I think every knitter at some point in their lives has been frustrated by a pattern they couldn't understand. Perhaps the wording was vague and a chart would have helped, or maybe the chart was unclear and written instructions would have been better. Maybe the pattern designer assumed familiarity with a certain technique when a more thorough explanation would have helped.
Though many of these challenges are surmountable, some of them are not. What if the pattern were written in a language completely foreign to you, and translation software weren't much help? What if you were visually impaired and your voice browser couldn't read charts, and no written instructions were provided? What if you simply could not figure out what the designer meant by some terminology, and you couldn't get a hold of the designer? You either would have to go to extraordinary measures to get the pattern to work for you, or, more likely, you would give up and move on to a different pattern.
It's unreasonable for us to expect that designers can write a pattern to fit every knitter's preferences. Even if a designer managed to publish a pattern with written instructions in 5 different languages, a chart, English and metric measurements, summary instructions with detailed explanations, all in 5 different sizes, there may still be factors that she didn't consider.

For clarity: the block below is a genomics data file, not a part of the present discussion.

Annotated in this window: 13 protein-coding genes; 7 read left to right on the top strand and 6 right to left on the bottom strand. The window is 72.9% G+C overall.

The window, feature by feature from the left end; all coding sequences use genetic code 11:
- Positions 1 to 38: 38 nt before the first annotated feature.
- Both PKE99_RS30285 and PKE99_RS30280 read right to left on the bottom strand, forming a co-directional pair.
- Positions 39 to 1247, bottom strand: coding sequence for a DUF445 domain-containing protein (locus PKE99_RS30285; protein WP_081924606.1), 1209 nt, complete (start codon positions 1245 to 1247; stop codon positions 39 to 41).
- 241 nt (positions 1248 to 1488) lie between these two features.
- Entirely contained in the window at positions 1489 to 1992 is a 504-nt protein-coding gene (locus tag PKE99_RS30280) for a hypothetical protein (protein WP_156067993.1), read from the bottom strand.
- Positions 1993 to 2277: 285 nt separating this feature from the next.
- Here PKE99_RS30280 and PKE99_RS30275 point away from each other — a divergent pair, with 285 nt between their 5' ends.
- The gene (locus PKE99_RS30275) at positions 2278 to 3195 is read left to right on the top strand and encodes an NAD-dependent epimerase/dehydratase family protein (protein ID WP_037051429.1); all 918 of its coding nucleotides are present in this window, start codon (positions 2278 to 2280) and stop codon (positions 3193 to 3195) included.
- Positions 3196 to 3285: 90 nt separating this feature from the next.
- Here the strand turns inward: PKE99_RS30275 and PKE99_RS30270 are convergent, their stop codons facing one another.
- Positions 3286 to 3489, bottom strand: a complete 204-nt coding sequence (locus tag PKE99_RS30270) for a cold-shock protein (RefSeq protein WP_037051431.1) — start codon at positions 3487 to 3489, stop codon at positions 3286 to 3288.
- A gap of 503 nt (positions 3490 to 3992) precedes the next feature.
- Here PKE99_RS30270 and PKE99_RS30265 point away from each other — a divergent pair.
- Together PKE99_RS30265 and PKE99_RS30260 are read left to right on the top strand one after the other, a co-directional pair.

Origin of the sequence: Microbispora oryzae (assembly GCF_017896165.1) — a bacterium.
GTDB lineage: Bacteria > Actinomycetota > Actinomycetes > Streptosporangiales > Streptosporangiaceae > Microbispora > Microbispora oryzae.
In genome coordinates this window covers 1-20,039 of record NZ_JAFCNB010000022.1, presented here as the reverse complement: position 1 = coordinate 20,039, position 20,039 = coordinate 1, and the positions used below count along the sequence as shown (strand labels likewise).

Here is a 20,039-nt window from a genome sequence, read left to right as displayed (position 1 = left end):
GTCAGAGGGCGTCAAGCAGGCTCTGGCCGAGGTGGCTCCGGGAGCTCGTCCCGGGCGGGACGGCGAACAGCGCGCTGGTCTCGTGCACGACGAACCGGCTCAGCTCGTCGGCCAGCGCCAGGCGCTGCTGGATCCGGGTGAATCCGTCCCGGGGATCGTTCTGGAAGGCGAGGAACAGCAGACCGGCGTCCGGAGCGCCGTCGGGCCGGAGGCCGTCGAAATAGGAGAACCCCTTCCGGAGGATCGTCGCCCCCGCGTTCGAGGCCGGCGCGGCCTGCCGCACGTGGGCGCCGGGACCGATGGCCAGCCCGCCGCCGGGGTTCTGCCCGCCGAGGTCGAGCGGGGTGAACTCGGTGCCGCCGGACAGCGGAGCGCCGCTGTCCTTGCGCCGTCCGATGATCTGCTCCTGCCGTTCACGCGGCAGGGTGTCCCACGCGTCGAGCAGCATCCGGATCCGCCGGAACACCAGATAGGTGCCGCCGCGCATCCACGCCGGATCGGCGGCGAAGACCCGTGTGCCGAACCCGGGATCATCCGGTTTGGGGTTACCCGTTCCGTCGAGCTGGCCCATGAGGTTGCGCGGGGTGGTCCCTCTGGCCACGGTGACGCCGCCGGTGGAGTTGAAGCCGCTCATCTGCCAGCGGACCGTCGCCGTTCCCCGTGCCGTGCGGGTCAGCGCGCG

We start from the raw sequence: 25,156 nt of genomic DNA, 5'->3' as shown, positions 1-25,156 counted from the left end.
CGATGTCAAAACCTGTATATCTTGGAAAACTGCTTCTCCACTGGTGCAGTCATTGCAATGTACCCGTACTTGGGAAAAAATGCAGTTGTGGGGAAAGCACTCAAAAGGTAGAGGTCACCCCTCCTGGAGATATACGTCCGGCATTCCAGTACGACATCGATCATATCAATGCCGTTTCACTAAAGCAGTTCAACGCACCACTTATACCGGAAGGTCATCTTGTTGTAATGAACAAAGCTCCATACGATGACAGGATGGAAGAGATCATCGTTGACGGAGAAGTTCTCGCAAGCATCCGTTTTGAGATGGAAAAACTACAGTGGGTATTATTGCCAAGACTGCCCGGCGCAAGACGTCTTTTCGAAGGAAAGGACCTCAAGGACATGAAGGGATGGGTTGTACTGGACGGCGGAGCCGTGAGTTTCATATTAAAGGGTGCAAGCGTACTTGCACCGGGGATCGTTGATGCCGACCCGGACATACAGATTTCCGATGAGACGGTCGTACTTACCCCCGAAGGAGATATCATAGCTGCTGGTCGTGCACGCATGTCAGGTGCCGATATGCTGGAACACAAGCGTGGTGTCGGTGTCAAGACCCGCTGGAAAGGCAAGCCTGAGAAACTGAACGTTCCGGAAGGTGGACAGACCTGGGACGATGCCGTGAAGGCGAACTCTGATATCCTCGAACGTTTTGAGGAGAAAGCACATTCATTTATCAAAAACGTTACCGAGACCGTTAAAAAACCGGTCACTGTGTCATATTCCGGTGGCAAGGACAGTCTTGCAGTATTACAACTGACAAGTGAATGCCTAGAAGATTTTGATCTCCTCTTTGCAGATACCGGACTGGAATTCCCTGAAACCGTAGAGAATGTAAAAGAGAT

Consider combination knitting, for instance. Knitters who knit combined tend to prefer that decreases are expressed in terms of their lean rather than the technique itself. For instance, a k2tog to non-combination knitters implies a right-leaning decrease. Under certain circumstances in combination knitting, a k2tog, if taken literally as a technique, will actually produce a left-leaning decrease. One solution would be for a right-leaning k2tog to be expressed in the pattern as k2tog-R. While this may be an optimal notation for a combination knitter, it may be more confusing for a Western knitter unfamiliar with this more uncommon convention. What is optimal for one person is not optimal for another.
Considering the wide range of people's preferences, wouldn't it be great if everyone could use a pattern in the format they wanted most? Wouldn't it be incredible if the knitters themselves were empowered to do this, rather than putting the burden on designers and publishers? Is this too much to ask? Is this impossible?
No, it's not. KnitML can and will solve this problem.